Russell Powell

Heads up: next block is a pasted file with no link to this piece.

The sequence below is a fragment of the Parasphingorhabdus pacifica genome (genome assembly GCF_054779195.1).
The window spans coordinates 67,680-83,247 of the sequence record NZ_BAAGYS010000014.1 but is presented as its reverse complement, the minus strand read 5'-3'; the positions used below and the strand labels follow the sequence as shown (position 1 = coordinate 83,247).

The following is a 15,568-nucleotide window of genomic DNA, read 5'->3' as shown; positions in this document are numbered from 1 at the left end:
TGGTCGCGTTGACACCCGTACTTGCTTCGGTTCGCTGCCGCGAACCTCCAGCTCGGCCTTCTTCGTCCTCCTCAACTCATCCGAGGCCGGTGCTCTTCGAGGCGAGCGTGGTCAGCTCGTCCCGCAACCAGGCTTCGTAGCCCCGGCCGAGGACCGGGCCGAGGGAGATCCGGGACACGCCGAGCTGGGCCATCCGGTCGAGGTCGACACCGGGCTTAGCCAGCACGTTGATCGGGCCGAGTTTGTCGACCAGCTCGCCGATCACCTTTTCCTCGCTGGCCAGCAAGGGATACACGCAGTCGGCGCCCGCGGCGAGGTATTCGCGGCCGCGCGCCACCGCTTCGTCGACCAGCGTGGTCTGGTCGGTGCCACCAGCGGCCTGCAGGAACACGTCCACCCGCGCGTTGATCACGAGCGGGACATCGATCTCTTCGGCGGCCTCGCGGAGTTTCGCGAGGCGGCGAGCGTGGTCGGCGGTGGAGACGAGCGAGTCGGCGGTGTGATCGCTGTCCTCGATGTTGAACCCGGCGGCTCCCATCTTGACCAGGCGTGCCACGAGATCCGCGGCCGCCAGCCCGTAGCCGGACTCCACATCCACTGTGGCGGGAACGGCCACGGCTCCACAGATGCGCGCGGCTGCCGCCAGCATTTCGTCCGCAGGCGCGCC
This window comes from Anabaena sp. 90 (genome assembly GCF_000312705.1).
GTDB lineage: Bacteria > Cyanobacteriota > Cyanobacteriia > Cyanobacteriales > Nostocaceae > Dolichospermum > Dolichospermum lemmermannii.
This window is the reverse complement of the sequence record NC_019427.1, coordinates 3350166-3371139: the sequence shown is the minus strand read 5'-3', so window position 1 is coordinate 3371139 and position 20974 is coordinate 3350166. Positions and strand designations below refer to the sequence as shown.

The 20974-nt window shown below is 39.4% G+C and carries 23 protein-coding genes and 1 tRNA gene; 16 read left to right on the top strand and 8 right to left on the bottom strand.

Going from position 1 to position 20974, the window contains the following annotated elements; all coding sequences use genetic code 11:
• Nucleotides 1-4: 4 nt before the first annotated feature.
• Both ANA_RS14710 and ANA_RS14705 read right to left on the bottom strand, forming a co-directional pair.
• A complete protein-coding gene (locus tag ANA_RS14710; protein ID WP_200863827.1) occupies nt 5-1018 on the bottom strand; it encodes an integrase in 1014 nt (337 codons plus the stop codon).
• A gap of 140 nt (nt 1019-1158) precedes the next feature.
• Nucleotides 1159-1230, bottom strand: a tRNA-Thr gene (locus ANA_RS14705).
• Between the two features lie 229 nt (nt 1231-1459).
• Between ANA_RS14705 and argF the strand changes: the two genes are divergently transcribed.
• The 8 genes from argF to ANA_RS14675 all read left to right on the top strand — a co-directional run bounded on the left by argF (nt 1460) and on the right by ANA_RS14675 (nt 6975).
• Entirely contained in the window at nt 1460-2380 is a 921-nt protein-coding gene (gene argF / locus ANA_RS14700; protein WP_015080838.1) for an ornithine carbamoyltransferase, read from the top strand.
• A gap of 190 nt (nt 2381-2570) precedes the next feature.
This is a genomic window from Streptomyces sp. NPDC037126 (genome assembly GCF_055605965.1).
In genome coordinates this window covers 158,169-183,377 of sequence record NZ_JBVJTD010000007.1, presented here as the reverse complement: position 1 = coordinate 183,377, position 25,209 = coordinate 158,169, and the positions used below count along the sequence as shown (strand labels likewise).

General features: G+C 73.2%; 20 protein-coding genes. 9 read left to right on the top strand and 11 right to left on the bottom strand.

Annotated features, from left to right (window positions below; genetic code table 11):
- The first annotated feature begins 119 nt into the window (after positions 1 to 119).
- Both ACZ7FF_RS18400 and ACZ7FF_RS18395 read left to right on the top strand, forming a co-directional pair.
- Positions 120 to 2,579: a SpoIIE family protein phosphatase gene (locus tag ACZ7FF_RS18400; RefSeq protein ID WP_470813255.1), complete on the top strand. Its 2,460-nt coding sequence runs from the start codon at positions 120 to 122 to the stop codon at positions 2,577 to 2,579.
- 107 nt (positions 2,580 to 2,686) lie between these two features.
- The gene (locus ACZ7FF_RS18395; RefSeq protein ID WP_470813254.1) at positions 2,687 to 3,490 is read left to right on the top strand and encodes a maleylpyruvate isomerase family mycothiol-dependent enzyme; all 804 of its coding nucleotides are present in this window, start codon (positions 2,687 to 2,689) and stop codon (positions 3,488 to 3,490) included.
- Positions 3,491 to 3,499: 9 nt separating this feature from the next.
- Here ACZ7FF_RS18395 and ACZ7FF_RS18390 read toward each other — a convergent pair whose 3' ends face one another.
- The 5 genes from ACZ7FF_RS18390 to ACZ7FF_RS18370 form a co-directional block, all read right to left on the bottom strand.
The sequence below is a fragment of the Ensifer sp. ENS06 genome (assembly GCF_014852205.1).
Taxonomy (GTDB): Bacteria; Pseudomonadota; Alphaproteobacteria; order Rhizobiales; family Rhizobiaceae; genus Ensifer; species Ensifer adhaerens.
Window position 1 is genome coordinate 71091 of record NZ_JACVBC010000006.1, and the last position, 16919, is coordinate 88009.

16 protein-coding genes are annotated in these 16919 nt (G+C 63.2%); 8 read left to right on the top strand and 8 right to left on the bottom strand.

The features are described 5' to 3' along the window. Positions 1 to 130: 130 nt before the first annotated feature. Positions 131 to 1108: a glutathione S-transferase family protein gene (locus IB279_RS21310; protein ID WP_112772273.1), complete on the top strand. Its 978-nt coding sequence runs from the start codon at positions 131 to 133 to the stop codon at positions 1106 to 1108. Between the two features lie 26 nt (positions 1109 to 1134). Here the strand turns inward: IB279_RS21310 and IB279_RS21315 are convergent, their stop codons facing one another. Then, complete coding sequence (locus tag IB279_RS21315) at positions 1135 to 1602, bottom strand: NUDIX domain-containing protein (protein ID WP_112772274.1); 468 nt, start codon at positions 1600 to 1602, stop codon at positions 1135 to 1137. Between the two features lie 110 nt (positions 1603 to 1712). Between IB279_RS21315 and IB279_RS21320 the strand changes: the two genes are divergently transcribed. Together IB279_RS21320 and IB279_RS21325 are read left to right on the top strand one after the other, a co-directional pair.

This Essay considers the 2015 papal encyclical Laudato si’s engagement with Islamic religious and legal traditions in order to identify shared ethical and jurisprudential commitments and their broader implications for law. By 2025, Muslims will constitute 30% of the population of the world, while Catholics will likely be between 15% and 20%. The history of interreligious conflict is long and enduring. In many cases, legal structures related to security and immigration have exacerbated these tensions, prompting uncertainty and instability.5 Laudato si’ is a strategic document, intended to address climate change, increasing economic inequity, and interreligious conflict by opening a space for dialogue and opportunities for building solidarity with the goal of legal and policy reforms to address these problems. The Essay begins by considering Muslim–Catholic engagement as a basis for understanding how Laudato si’ (and Muslim responses to it) explicitly attempts to provide opportunities for agreement. Next, it considers multiple approaches to understanding consensus and solidarity, and the dialogue strategies that might lead to meaningful cooperative action. Finally, it concludes by reflecting on the resulting implications for law, both as it relates to the environmental justice issues addressed by Laudato si’ and more broadly.